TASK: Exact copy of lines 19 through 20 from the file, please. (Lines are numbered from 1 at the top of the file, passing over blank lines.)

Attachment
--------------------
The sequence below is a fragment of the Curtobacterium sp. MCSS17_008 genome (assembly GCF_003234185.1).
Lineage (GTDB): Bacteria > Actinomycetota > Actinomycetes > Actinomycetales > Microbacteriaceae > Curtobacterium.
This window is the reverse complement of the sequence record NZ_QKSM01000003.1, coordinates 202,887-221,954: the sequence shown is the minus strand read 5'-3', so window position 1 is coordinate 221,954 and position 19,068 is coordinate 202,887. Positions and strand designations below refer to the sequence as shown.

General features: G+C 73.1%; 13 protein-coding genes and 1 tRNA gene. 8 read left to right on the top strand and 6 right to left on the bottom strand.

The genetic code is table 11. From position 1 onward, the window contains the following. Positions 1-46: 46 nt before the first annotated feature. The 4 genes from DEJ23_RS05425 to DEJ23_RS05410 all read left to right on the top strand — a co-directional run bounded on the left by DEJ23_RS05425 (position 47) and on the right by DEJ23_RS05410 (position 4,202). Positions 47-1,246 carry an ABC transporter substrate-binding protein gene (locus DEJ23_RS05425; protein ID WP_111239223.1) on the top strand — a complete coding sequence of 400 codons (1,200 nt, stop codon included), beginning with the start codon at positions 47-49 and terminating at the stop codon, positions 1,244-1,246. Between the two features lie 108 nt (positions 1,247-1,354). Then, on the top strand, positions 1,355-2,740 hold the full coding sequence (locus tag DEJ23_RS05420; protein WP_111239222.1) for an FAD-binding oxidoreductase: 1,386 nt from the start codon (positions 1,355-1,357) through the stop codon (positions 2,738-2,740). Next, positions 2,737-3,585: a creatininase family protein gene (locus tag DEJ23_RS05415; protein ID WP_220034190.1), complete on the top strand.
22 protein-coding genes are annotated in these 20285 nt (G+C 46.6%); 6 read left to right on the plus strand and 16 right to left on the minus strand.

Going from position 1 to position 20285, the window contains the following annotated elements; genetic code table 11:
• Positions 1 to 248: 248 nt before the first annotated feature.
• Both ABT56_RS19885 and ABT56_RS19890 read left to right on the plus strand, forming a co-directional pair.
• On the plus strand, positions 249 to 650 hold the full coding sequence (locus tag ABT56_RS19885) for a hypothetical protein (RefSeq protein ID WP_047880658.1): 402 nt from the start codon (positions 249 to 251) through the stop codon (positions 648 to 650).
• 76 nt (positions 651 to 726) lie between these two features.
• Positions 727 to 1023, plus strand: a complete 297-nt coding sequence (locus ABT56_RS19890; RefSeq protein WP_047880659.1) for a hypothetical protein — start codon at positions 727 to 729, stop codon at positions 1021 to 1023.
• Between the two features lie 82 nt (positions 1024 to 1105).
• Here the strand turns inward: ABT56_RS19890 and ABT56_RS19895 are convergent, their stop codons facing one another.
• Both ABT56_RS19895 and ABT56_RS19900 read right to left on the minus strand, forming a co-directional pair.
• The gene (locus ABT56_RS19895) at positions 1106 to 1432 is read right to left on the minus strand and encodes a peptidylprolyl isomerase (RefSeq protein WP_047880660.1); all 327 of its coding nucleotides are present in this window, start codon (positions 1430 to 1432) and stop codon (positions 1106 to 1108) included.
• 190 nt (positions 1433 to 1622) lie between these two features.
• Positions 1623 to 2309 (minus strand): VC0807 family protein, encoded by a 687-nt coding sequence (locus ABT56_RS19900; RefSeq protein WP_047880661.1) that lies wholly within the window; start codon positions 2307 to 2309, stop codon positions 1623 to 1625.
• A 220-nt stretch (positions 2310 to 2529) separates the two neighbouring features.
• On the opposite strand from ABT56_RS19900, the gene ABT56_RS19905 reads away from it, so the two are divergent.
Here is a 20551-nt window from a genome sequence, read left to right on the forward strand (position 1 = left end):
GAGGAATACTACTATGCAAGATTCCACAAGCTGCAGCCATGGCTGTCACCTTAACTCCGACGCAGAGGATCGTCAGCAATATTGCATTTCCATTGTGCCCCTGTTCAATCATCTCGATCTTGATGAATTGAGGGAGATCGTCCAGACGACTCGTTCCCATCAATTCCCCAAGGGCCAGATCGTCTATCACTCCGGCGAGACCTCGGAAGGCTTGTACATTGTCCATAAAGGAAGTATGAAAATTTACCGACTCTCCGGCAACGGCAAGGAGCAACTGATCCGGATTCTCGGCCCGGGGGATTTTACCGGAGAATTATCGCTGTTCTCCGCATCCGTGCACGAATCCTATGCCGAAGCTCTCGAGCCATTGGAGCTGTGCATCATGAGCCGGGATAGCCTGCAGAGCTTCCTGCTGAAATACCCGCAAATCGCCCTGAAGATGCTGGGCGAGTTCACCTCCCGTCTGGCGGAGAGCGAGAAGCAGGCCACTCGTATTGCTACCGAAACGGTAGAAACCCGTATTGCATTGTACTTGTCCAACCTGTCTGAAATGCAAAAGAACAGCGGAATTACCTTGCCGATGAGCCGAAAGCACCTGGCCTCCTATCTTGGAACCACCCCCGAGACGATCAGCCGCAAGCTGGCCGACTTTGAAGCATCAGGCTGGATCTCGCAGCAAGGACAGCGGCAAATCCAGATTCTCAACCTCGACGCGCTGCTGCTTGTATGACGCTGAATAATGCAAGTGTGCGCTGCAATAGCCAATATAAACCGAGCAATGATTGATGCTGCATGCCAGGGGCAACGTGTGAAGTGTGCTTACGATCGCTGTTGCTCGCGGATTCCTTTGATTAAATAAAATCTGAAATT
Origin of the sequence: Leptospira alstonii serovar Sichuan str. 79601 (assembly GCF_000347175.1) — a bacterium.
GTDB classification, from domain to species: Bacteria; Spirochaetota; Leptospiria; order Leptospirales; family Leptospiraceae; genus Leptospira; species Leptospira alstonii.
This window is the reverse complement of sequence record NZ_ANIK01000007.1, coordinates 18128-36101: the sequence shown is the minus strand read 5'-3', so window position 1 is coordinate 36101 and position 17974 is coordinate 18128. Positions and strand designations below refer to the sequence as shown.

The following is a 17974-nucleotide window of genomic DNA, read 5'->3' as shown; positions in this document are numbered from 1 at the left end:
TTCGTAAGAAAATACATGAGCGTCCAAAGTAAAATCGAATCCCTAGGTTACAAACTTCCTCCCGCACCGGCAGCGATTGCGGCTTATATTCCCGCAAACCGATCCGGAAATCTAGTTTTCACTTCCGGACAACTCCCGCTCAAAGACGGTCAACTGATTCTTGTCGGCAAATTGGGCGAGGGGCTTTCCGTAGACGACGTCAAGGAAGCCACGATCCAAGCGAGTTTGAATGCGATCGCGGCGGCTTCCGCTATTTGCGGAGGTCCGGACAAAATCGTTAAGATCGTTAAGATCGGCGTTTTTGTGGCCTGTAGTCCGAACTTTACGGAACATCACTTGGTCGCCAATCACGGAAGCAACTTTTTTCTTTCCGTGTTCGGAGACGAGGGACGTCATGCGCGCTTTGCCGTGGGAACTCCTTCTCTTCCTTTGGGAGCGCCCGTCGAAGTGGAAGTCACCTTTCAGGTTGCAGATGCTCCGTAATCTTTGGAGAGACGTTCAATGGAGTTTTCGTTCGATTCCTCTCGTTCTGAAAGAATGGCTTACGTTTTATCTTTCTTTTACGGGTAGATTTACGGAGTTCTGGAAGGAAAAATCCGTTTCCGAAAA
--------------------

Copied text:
• A 220-nt stretch (positions 2310 to 2529) separates the two neighbouring features.
• On the opposite strand from ABT56_RS19900, the gene ABT56_RS19905 reads away from it, so the two are divergent.